If in doubt, start an inquiryBMJ 1999; 318 doi: https://doi.org/10.1136/bmj.318.7183.0a (Published 27 February 1999) Cite this as: BMJ 1999;318:a
Inquiries are all the rage in British health care. If something horrible happens, then the response of politicians is to start an inquiry. Action is being taken. But is the aim of these inquiries clear? Are they to find out what happened, allocate blame, provide an opportunity for reconciliation, make sure that nothing similar happens again, or all of these things? And are they worth the time and money?
Clare Dyer, our legal correspondent, reports on problems that are arising with the inquiry into bovine spongiform encephalopathy (BSE) and considers the implications for the inquiry that is about to start into paediatric cardiovascular surgery in Bristol (p 558). The BSE inquiry has heard from 300witnesses over 95days, and the chairman has now announced that it will not be able to report by June 1999.The difficulties are with the process. The central problem is that these inquiries feel like prosecutions to some of those giving evidence and yet do not have the strict procedural rules that apply in real court cases. Some witnesses are upset that “draft factual accounts” are being placed on the internet. These accounts may contain errors of fact and selective and inaccurate quotes from documents. Professional reputations are being put on the line without sufficient safeguards. Dyer reports that those who must run the Bristol inquiry are aware of the problems, but they may be hard to surmount.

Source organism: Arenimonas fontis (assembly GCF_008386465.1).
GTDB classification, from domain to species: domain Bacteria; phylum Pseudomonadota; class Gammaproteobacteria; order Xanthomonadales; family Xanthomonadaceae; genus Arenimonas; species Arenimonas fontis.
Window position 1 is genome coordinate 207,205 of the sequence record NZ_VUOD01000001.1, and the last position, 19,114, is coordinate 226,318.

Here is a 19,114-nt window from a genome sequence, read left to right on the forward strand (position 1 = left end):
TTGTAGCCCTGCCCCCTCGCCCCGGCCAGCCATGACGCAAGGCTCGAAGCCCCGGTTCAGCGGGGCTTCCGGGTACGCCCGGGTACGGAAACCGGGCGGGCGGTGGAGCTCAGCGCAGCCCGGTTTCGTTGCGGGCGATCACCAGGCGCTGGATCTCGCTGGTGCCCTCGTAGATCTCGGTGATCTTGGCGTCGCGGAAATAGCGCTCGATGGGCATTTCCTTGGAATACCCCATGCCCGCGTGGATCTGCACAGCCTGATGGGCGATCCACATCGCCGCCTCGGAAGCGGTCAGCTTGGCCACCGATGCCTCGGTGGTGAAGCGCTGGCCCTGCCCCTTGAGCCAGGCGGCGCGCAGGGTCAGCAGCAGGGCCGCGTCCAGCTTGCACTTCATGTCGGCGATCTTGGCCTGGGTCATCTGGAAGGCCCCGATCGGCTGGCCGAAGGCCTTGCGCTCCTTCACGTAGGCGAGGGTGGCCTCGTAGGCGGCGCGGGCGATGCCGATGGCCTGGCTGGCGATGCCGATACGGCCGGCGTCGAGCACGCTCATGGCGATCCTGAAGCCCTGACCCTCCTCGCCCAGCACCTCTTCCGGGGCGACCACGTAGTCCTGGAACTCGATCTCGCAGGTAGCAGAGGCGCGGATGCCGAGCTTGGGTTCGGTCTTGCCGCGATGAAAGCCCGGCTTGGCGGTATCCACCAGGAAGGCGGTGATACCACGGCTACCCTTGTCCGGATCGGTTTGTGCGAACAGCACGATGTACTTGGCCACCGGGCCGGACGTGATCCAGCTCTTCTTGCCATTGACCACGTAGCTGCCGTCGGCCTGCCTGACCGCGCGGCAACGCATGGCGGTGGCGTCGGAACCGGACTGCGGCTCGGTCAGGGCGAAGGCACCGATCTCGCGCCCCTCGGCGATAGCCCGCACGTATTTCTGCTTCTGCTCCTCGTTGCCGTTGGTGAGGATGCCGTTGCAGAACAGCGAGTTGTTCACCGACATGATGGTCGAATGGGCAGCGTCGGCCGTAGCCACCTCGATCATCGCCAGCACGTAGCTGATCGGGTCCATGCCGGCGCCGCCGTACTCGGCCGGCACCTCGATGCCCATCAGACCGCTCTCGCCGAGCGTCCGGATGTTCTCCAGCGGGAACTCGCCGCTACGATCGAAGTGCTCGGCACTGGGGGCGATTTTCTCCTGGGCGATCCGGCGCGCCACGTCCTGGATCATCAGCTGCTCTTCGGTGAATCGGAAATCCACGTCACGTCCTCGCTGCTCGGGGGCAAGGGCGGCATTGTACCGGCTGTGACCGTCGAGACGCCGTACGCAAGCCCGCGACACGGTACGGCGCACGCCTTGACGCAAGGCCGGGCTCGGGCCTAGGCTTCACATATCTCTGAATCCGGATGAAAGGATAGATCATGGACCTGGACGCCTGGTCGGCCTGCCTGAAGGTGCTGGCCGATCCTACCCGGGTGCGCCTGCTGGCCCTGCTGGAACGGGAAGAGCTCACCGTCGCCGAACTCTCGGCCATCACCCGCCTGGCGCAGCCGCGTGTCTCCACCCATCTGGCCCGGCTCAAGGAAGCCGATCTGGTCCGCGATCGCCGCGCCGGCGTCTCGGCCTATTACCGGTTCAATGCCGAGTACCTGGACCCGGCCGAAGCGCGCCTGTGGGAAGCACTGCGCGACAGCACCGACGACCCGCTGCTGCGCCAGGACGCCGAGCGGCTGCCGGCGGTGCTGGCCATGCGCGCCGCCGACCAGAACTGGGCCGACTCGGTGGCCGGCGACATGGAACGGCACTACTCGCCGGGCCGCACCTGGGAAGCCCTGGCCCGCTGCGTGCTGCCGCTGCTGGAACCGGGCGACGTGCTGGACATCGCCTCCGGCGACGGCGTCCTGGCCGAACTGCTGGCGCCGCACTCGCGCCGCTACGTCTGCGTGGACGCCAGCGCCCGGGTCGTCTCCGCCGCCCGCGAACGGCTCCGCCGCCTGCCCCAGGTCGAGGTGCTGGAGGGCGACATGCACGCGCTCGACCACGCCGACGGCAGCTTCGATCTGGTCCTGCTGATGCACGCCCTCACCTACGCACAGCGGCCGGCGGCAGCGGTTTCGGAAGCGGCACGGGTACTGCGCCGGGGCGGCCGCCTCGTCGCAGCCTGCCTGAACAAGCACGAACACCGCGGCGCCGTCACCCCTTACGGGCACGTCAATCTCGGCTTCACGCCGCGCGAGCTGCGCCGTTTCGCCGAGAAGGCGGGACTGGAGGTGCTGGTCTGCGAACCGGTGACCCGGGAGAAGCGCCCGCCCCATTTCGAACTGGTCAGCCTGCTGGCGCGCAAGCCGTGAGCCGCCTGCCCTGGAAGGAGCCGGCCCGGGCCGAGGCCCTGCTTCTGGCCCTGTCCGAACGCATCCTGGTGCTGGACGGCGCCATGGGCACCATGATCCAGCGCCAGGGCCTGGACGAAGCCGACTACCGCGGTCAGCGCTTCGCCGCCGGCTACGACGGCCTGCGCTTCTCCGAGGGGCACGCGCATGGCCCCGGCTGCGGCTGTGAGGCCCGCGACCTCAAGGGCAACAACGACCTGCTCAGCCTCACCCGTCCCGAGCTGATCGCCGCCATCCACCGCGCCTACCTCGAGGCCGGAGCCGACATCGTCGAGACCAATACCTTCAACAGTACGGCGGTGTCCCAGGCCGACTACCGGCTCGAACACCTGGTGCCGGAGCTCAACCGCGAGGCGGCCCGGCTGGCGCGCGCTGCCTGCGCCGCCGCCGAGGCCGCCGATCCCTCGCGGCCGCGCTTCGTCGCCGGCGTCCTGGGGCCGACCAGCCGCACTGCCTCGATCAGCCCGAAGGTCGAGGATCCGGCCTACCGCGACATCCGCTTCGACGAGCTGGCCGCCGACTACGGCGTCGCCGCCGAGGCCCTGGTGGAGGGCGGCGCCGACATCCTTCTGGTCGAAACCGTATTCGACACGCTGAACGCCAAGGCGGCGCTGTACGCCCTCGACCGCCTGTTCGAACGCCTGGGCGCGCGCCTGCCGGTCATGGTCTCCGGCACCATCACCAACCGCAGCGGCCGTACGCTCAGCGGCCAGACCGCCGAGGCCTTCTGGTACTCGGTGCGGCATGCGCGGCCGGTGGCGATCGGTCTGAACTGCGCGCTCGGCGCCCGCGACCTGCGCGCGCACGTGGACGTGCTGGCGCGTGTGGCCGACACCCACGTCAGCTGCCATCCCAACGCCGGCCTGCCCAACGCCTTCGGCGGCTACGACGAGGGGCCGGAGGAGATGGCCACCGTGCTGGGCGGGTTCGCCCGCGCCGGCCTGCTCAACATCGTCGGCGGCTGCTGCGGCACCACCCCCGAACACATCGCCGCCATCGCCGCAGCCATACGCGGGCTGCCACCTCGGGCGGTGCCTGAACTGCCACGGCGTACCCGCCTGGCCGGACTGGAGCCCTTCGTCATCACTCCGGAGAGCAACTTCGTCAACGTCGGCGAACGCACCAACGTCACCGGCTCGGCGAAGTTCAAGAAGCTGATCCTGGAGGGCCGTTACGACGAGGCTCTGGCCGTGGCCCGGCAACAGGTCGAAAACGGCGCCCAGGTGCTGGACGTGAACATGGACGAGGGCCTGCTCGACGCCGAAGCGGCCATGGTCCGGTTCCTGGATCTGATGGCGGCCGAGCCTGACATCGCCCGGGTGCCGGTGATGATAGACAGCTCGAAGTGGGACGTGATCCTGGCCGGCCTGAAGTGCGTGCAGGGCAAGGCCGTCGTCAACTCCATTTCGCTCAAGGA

John Gunn, professor of forensic psychiatry in London, raised similar questions about the inquiry into problems at Ashworth, a high security hospital, in the BMJ last month (23January, p 271). He asked: “Was the time, effort, and money worth it? The answer has to be no. Perhaps the worst aspect of the report is its unfairness. Witnesses did not know what they were to be accused of. Reputations are besmirched and careers may be ruined. Justice demands that anyone who is attacked in such a way should be given the opportunity to defend himself or herself properly.” GP choice
Two authors from Birmingham have been examining the possibility that female general practitioners might have a better consultation style than male general practitioners because women's use of language tends to be more cooperative —which is agreed to be good in consultations (p 576). The authors examined 26male and 14female doctors in 373consecutive consultations and found that male doctors used as much cooperative language as the female doctors, suggesting that “the professional role of the doctor may override the gendered characteristics of speech style.” Women may be from Venus and men from Mars, but general practitioners perhaps come from some other planet altogether. Uranus?
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